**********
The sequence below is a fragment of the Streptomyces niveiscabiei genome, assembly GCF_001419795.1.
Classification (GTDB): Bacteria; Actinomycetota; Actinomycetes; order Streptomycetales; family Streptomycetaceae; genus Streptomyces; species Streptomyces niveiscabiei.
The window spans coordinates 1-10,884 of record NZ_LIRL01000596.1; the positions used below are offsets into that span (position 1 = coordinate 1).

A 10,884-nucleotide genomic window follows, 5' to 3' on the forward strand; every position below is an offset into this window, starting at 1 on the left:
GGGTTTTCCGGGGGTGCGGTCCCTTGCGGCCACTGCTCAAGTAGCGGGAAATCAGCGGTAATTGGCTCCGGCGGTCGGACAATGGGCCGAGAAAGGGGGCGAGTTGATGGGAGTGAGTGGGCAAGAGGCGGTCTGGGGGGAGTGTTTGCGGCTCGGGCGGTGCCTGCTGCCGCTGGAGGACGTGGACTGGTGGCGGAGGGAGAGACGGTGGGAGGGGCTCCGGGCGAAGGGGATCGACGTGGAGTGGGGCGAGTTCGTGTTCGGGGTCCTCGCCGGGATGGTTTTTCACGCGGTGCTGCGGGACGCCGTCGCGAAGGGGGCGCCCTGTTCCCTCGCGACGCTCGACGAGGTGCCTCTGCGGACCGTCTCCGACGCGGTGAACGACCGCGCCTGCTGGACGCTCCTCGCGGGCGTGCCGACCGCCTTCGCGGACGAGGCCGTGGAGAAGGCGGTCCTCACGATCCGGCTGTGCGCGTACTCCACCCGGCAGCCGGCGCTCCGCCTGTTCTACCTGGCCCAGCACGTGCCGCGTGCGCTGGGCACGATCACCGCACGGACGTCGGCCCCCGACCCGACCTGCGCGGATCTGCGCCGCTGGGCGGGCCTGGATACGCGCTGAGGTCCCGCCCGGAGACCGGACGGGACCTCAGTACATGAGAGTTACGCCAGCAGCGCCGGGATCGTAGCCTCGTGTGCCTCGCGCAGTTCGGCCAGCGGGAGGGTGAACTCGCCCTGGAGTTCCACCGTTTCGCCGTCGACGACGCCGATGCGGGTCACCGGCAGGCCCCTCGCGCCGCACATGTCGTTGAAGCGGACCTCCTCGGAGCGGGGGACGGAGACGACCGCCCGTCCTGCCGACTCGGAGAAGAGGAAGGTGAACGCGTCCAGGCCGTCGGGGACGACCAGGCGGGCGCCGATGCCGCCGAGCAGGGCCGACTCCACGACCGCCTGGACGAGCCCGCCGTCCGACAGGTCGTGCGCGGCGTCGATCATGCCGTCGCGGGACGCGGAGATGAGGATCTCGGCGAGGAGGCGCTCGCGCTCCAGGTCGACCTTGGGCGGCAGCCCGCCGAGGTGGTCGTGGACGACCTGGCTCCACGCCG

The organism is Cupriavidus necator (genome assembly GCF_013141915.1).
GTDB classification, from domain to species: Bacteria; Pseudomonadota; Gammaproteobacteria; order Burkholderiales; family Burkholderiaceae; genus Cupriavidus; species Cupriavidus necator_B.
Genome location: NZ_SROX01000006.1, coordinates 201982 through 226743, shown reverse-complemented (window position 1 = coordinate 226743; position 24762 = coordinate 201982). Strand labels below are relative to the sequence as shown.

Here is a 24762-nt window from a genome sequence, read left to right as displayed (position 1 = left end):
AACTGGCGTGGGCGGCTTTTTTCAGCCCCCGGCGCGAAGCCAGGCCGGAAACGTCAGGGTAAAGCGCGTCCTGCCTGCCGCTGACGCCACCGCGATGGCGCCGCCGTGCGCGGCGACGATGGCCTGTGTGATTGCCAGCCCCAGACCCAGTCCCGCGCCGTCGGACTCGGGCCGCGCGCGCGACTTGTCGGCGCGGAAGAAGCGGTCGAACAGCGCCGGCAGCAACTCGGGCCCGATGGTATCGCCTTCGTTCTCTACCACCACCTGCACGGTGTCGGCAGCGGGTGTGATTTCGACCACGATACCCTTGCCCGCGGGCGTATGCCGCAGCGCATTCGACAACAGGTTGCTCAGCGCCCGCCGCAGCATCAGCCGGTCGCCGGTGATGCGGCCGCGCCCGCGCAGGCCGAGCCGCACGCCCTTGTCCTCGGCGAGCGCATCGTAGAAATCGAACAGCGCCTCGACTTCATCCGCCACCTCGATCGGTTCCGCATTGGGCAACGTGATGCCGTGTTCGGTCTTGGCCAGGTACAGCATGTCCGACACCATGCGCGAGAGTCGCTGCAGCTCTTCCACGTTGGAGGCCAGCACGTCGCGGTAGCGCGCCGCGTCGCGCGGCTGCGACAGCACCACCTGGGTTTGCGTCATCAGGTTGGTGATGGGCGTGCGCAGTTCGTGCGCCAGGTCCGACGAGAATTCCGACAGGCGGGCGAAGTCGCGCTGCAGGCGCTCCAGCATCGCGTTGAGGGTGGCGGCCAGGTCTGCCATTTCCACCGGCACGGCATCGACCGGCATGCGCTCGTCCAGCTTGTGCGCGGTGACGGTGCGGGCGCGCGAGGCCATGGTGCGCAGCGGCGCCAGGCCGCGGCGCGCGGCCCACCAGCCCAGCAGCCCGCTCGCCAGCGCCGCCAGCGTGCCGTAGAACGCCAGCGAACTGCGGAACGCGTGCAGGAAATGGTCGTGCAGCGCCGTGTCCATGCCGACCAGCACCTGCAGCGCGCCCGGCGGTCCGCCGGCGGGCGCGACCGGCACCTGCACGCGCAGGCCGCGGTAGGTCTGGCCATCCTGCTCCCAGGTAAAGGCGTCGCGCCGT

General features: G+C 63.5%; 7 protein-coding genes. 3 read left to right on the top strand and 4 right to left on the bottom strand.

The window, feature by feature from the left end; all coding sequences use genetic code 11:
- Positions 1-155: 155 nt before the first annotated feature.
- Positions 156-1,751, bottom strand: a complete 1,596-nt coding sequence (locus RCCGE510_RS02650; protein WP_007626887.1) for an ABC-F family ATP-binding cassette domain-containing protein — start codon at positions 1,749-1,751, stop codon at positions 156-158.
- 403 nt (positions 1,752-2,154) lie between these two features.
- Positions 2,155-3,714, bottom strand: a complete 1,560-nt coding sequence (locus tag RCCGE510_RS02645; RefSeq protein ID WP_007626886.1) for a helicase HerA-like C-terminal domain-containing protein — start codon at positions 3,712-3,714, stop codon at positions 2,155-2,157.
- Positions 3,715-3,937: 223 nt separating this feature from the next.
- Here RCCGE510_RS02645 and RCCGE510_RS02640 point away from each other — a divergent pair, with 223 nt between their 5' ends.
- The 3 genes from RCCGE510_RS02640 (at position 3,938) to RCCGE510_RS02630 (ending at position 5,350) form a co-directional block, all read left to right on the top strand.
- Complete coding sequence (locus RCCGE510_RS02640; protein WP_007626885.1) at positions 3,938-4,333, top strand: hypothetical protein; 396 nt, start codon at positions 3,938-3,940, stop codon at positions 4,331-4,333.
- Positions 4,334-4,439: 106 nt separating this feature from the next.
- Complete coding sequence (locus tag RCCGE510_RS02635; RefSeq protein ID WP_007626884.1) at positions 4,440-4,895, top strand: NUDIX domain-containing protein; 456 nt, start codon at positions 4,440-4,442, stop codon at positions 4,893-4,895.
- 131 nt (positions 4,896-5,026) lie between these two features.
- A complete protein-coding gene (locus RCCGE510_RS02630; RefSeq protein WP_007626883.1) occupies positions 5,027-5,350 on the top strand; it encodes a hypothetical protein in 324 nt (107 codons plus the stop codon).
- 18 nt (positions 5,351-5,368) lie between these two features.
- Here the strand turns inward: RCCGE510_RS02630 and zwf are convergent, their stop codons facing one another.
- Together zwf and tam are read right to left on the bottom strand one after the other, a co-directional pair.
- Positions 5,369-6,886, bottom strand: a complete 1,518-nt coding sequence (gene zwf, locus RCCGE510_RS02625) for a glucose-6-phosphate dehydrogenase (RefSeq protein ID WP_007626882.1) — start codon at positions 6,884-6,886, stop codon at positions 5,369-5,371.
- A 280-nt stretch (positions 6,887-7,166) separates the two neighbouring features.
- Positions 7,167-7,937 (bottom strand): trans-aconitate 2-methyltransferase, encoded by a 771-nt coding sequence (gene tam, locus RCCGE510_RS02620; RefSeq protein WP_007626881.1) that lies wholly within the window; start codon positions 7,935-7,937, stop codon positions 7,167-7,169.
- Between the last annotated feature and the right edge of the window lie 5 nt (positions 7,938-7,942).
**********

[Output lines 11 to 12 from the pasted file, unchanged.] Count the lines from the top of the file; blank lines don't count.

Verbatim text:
General features: G+C 63.5%; 7 protein-coding genes. 3 read left to right on the top strand and 4 right to left on the bottom strand.

The window, feature by feature from the left end; all coding sequences use genetic code 11: